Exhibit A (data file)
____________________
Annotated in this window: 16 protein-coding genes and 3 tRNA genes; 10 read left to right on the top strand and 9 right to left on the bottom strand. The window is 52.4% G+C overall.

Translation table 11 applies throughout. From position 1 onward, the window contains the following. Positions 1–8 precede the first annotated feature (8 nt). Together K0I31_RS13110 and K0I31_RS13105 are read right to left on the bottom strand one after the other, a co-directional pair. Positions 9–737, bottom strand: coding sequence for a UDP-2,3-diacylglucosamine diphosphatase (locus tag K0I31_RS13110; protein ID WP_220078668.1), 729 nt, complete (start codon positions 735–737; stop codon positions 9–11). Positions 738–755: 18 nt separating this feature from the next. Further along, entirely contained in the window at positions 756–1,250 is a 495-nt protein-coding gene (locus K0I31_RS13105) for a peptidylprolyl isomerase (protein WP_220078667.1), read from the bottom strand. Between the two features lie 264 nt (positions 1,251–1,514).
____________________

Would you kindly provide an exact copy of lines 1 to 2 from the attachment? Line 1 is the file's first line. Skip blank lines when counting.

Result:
Annotated in this window: 16 protein-coding genes and 3 tRNA genes; 10 read left to right on the top strand and 9 right to left on the bottom strand. The window is 52.4% G+C overall.

Translation table 11 applies throughout. From position 1 onward, the window contains the following. Positions 1–8 precede the first annotated feature (8 nt). Together K0I31_RS13110 and K0I31_RS13105 are read right to left on the bottom strand one after the other, a co-directional pair. Positions 9–737, bottom strand: coding sequence for a UDP-2,3-diacylglucosamine diphosphatase (locus tag K0I31_RS13110; protein ID WP_220078668.1), 729 nt, complete (start codon positions 735–737; stop codon positions 9–11). Positions 738–755: 18 nt separating this feature from the next. Further along, entirely contained in the window at positions 756–1,250 is a 495-nt protein-coding gene (locus K0I31_RS13105) for a peptidylprolyl isomerase (protein WP_220078667.1), read from the bottom strand. Between the two features lie 264 nt (positions 1,251–1,514).